The safety of U.S. citizens is the State Departmentâ€™s #1 priority. Thatâ€™s what we always say in the Foreign Service, and we had the opportunity to prove it this week.
Last week, the airlines stopped offering flights out of the country. Thousands of private American citizens are still in the country, many of them wanting to return to the United States.
When that happens, our standard procedure is to find a way to get U.S. citizens home. We have a few different options. We can work with airlines to open new commercial flights, or we can organize a charter flight. In some (very extreme, very complicated, and very, very expensive) cases, we can work with the military. That last scenario really only happens when there is a complete breakdown in social order, and the country is on the brink of war. Things are not that bad here in Bangladesh, and no one really expects the situation to deteriorate that much.
So we went with the best option that was available to us: organizing a charter flight.
Here is a little background reading:
I’m not embarrassed to admit that I am not an airline. I have no idea how to take reservations for a flight, coordinate with an airline and airport authorities, prioritize a passenger list, check people in for flights, and tell people on standby to sit down and wait for me to call them. But that’s what I have been working on for the last week or so. Working with a huge team of my fellow officers, and our locally-engaged staff from the Embassy, we put in 12- to 14-hour days. We had to build a manifest by taking emails and phone calls, then calling people, calling them again, and then calling them a third time. Another group negotiated with an airline to contract a special flight. We had to coordinate with the local authorities to get permission for the plane to land. A million little details that we had to learn on the fly.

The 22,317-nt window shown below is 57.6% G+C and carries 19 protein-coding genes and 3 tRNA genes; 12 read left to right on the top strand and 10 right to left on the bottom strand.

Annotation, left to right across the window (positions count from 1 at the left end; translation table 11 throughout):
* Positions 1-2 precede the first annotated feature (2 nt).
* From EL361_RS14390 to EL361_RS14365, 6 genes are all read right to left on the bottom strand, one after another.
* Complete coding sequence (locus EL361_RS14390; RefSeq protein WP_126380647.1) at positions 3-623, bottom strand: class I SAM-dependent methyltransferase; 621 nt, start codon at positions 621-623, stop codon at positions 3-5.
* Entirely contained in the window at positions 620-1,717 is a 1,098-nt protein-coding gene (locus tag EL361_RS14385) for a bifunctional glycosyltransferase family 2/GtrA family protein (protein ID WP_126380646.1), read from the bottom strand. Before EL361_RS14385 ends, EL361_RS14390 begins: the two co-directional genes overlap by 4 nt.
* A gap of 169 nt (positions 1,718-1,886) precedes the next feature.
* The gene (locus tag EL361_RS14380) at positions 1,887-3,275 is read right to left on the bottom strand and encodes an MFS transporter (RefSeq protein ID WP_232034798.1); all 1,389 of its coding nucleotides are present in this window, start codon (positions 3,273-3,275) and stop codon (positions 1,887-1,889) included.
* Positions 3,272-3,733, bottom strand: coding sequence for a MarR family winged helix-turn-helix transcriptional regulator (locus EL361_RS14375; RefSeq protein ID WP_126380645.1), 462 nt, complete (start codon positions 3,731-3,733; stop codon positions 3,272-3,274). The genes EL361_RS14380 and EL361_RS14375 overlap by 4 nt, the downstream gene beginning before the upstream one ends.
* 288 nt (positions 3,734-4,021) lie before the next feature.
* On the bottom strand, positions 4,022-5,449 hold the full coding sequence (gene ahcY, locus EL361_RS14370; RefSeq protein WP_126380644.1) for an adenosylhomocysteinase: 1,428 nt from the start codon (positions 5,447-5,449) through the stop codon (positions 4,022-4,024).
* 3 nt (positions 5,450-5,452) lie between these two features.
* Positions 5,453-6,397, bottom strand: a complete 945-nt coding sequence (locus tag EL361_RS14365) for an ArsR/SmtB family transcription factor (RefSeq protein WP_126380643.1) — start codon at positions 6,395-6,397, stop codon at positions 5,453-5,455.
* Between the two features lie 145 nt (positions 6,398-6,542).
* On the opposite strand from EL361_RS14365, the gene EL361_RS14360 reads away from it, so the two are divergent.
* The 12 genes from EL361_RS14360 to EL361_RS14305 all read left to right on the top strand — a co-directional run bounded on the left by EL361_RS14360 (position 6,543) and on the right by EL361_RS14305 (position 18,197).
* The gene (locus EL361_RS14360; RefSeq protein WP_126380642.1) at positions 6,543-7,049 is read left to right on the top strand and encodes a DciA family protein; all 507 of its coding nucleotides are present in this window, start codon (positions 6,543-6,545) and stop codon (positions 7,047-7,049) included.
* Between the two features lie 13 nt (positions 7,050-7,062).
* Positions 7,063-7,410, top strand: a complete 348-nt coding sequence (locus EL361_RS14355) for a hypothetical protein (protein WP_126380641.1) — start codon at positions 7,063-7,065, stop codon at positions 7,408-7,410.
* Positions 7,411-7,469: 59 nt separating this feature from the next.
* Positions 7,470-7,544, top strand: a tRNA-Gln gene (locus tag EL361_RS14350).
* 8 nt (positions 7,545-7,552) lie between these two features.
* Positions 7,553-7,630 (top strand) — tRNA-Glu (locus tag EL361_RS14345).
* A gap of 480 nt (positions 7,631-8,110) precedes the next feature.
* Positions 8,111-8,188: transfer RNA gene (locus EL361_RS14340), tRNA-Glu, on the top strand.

Sure, our colleagues in other countries have done this, too, but so much of the arrangements depends on local conditions. We couldnâ€™t just copy what other embassies did. We kept telling ourselves that we were making it up as we went along. The whole worldwide COVID-19 situation is so unique that no one really knows the best way to do this kind of evacuation.
Yesterday was “game day.” The day of the flight. We had the airport to ourselves. All commercial flights were cancelled. We set up our check-in station. A “Solutions Center” helped people who didn’t have their paperwork in order. We originally was going to call it the “troubleshooting center,” but I had a big problem with using the word “shooting” in an airport. Thanks to HvG for the alternative phrase!
Hundreds of people showed up to get on the plane. Yes, some citizens got upset, some complained, some were indignant at the inconvenience, a few didnâ€™t think they should have to pay for the ticket, etc, etc. The Ambassador told me a few days ago: “We don’t have the luxury of being irritated.” And he was right. Our job was to project a cool, calm manner, and to try our hardest not to add to the noise.
A lot of people from other sections of the Embassy came and helped out. We were able to process everyone and get them to the airline counter to check in.
At the end of a very long day, after a very long week, we got a few hundred Americans on the plane back to the United States. And thatâ€™s what itâ€™s all about: being there for U.S. citizens.
This was my favorite sight:
I never want to do this again, but it looks like we will have to. As long as there are stranded Americans in country, our job is to try to get them home. We’ll do our best, but I really wish commercial flights would start back up. I want to stop being the worst airline in the world.
I thought your post was terrific. I’m a retired FSO, now editor of American Diplomacy, an online quarterly. I’m interested in using your blog — in full or excerpted, as is or updated — in our May 1 issue. Would this be possible?
Sure, go ahead.